Friday, July 19, 2013

Can you get divorced if you don't know where your spouse is?

If you're in a position where you would like a divorce but you have no idea where your spouse is, nor any way to figure out where he or she may be, you can still get your dissolution.  It takes a bit longer, and it's a little more expensive than a relatively cheap uncontested divorce where both parties are cooperating, but it is still possible.

First, you'll need to make a solid, good-faith effort to locate the missing spouse, including using a skiptrace or other means of attempting to locate.  Some clients even reach out via social networks.  Assuming you cannot find your spouse, you will sign a Notice of Publication, and later testify under oath, at the conclusion of your case, that your spouse cannot be located despite your best efforts to do so.

Since proper service is required for any case, including divorces, and personal service cannot be obtained on a missing spouse, the law allows for service by publication.  In this situation, a notice is put in the legal newspaper in the county the case is filed in (in St. Louis County, for example, the notice is put in The Countian).  The client is responsible for paying to have the ad ran for a 4-week period.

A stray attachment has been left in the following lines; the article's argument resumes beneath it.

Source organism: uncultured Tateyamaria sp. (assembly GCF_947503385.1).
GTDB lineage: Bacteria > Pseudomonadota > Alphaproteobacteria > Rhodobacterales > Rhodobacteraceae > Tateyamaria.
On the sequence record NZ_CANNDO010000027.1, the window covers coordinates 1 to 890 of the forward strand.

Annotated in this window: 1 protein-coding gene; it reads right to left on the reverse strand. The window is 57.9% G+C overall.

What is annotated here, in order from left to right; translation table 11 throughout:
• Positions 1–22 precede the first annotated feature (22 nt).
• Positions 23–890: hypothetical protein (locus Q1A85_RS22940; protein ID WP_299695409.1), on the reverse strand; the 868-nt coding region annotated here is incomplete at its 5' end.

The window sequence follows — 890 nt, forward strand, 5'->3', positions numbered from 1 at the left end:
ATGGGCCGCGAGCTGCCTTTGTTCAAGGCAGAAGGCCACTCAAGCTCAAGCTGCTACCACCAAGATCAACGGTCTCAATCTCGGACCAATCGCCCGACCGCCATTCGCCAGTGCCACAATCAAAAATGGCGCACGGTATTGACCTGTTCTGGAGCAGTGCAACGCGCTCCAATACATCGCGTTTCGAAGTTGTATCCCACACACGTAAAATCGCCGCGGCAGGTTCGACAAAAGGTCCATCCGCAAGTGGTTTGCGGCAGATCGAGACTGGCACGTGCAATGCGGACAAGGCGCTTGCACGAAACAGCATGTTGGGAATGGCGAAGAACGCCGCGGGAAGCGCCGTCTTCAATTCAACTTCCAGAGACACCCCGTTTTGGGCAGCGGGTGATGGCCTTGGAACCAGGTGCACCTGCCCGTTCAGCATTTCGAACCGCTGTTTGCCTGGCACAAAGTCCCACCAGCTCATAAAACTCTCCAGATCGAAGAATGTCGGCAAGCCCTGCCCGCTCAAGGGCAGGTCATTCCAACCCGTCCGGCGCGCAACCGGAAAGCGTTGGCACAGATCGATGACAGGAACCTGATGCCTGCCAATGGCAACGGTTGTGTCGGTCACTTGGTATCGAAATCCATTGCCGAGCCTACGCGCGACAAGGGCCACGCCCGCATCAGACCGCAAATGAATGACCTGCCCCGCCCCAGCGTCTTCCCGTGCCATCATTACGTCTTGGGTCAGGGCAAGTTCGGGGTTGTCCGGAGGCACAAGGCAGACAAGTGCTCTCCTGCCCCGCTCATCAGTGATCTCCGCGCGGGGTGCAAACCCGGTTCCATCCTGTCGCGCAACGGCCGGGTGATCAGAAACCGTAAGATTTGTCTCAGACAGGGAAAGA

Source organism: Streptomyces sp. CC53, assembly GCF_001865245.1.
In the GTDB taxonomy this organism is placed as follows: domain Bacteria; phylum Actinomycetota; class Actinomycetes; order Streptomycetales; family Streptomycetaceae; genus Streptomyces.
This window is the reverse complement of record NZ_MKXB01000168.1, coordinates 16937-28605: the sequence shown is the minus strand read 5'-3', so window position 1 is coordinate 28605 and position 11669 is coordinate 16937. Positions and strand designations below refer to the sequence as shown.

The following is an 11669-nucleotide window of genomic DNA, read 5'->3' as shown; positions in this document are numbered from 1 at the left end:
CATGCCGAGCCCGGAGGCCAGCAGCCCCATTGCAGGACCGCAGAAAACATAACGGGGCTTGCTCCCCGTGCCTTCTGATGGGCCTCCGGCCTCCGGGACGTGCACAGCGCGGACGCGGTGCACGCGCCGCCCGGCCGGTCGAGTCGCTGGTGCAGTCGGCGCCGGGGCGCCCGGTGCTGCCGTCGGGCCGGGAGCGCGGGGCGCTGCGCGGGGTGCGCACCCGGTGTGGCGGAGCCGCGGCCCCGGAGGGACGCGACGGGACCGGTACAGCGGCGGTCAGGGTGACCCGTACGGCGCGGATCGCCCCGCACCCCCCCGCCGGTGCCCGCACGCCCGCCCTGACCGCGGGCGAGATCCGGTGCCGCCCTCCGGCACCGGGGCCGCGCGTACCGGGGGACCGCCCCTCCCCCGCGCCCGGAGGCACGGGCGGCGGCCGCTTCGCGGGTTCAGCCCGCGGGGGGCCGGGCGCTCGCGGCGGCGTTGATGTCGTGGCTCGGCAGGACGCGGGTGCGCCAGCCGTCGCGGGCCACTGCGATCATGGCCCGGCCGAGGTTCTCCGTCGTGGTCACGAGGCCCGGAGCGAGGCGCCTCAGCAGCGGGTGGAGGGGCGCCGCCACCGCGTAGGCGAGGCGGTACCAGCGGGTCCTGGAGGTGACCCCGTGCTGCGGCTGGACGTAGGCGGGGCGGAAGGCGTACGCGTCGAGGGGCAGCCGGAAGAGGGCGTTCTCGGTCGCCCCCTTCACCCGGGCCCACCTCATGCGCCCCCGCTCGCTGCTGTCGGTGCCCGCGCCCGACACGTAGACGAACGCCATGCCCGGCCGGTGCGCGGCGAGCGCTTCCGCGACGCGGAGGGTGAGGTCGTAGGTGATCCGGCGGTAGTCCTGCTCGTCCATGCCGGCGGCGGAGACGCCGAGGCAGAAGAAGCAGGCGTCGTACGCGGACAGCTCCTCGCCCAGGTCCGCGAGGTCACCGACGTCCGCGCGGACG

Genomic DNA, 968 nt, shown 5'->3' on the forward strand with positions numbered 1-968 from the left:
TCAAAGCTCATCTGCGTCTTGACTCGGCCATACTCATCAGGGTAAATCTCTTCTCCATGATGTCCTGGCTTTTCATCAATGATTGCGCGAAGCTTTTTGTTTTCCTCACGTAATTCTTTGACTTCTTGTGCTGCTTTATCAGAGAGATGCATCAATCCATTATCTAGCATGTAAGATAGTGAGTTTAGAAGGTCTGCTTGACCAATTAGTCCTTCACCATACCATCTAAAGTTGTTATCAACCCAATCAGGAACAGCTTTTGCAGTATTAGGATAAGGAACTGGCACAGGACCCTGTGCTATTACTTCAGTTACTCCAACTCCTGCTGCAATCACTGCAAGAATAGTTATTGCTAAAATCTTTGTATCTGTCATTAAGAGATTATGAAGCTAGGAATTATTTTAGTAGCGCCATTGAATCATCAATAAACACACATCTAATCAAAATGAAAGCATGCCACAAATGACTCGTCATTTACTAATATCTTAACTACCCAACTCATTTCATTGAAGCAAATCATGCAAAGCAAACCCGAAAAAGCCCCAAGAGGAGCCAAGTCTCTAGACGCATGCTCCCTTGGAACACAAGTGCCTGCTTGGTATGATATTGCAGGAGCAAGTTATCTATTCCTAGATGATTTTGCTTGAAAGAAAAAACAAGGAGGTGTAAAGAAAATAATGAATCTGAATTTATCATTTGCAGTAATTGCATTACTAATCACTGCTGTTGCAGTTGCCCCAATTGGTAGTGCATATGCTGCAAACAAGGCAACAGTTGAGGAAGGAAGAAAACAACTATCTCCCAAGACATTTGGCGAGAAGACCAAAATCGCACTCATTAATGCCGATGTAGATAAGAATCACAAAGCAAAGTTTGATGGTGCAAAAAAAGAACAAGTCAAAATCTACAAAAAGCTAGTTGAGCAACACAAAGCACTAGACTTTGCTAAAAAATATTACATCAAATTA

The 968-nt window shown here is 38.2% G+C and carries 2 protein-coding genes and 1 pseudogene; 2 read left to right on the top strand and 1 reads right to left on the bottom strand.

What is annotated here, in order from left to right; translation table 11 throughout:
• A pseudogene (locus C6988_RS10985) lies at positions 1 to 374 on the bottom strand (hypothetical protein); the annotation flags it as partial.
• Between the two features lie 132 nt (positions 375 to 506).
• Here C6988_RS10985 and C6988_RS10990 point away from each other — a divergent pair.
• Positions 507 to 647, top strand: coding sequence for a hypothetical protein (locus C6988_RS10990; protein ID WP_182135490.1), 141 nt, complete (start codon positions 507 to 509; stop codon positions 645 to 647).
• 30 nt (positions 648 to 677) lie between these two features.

Assuming the missing spouse does not see the newspaper publication and consequently do not file an Answer or hire an attorney, he or she will be in default 45-days after the date of first publication.  Once in default, you can move the court for an interlocutory order of default and set the case for a default hearing.  At that default hearing the client testifies to the required elements of a dissolution action and, assuming all goes smoothly, the divorce is ordered at the conclusion of the hearing.

Using service by publication is not an end-around to getting a divorce without your spouse being properly served.  If you can locate your spouse, you will need to have him or her served by a process server or the sheriff.  If, however, you cannot locate your spouse and have no reasonable way in which to find them, you can proceed with service by publication.  Compared to a straight uncontested divorce where both parties are cooperating, a divorce that requires service by publication will be more expensive and take a bit longer.

Thank you for reading. Please feel free to contact me for more information.

Gerald W. Linnenbringer, Missouri Uncontested Divorce Attorney